Although the government had legal guidelines for evidence collection, prosecution of trafficking cases, and victim protection, relevant authorities did not fully implement the guidelines during the reporting period and continued to cooperate with an international organization to update them. In 2018, the NCCPIM & TIP and other governmental agencies—in cooperation with international organizations—provided several trainings to hundreds of police officers, judges, prosecutors, social workers, and civil society representatives. The Ministry of Interior (MOI) continued to include anti-trafficking educational materials as a part of its annual trainings and curriculum for new police officers. The Ministries of Foreign Affairs and Defense also included anti-trafficking modules in basic trainings for officials.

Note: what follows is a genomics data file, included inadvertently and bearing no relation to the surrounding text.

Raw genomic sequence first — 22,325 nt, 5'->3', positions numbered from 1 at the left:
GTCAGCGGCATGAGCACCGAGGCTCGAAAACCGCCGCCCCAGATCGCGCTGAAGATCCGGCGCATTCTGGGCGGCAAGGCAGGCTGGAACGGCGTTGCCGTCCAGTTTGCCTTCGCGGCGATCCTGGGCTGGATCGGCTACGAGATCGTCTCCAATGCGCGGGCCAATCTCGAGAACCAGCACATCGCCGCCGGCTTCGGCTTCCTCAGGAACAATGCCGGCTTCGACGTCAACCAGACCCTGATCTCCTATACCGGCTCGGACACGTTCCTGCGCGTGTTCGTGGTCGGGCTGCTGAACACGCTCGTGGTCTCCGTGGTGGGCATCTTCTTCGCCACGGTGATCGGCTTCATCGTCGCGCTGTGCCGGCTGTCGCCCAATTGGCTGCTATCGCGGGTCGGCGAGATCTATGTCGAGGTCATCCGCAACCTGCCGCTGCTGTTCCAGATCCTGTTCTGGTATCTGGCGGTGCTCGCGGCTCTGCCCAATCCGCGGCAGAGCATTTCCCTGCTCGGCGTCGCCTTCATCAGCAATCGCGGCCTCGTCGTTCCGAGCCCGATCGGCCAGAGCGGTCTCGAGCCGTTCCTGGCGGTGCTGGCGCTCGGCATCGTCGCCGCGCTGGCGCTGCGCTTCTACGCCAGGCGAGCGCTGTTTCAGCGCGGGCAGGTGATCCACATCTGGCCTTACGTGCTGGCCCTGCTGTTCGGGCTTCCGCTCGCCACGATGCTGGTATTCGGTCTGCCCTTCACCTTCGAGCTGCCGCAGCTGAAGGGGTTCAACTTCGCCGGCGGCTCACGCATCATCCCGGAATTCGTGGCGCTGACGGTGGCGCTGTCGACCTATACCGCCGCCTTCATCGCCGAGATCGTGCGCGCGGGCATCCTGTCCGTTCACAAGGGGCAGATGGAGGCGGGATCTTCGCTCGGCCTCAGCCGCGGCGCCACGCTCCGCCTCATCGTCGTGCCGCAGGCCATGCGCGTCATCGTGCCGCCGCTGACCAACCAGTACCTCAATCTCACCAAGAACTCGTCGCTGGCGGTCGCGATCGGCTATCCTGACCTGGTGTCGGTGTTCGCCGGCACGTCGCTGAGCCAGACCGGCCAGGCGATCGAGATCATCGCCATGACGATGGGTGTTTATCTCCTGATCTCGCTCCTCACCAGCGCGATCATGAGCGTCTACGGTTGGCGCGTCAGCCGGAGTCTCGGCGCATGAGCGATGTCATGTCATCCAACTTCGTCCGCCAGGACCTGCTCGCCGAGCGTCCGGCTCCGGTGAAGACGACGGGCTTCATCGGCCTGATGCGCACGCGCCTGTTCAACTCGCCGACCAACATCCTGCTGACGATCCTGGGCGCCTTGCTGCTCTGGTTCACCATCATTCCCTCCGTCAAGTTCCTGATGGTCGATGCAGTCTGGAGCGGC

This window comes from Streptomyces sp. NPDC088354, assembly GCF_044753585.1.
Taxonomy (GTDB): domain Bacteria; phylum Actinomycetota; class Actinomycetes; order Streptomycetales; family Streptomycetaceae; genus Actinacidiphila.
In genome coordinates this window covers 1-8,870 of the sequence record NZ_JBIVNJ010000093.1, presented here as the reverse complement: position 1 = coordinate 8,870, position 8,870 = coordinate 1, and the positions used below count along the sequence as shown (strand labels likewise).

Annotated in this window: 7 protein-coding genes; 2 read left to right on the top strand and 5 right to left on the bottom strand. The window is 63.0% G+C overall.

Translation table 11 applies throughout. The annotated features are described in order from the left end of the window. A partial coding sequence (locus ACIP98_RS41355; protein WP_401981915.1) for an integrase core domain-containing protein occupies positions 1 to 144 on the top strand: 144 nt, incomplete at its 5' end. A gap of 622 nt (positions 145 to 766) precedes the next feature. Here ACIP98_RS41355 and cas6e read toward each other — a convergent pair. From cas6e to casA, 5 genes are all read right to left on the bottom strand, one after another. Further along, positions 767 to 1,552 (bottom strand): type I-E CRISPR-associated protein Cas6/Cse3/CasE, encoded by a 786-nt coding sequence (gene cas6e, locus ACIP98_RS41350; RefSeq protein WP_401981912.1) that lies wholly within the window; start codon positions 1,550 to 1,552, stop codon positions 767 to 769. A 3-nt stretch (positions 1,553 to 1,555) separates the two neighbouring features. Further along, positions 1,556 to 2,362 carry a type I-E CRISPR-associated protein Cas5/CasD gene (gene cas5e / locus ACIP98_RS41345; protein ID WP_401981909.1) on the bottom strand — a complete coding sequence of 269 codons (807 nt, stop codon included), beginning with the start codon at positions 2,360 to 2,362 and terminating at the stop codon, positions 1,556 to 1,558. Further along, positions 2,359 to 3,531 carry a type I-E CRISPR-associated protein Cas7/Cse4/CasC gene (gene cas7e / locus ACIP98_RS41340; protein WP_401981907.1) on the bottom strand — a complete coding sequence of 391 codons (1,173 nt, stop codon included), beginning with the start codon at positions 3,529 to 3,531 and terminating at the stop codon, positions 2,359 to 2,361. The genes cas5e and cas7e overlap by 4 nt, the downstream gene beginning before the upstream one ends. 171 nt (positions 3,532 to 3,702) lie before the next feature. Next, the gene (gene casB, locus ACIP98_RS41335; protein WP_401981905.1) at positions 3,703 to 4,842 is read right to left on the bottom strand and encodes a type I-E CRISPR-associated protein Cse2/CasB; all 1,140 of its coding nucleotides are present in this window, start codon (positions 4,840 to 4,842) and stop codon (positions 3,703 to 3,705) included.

The government’s provision of appropriate protection services to victims of all forms of trafficking remained weak. The government remained without shelter or other essential rehabilitative services specifically dedicated to the needs of trafficking victims. Thirty-three government-run shelters for other vulnerable populations were reportedly available to adult and child trafficking victims, some of which could serve foreign victims; however, observers reported that shelter services were poor and some were reluctant to place victims in those shelters due to safety concerns and fear of re-traumatizing the victim due to lack of staff training and inadequate assistance available. In October 2018, the government signed an interagency protocol to establish a shelter for Egyptian female and child trafficking victims and requested funding for such a shelter, scheduled to open in 2020. The shelter would not be available for foreign trafficking victims, despite recommendations from civil society to allow foreign victims care at this shelter. The Ministry of Social Solidarity continued to operate 17 mobile units that provided legal, medical, psychological, and social services to street children, a population highly vulnerable to trafficking; in 2018, the units assisted 14,671 children, but the government did not report if the units identified or referred to protection services any potential child trafficking victims among this population. An NGO—in partnership with the National Council for Childhood and Motherhood (NCCM)—reportedly operated a daytime center for the rehabilitation of trafficking victims, but the government did not report if any trafficking victims received care at this center. The government continued to rely on international and civil society organizations to provide and fund victim assistance, but it did not—in turn—provide financial assistance to these organizations, which affected their ability to offer protective services to victims. Moreover, Egypt’s Law on Non Governmental Organizations hindered legal approvals and registrations for NGOs operating in Egypt, thereby impeding their efforts to provide essential services to victims.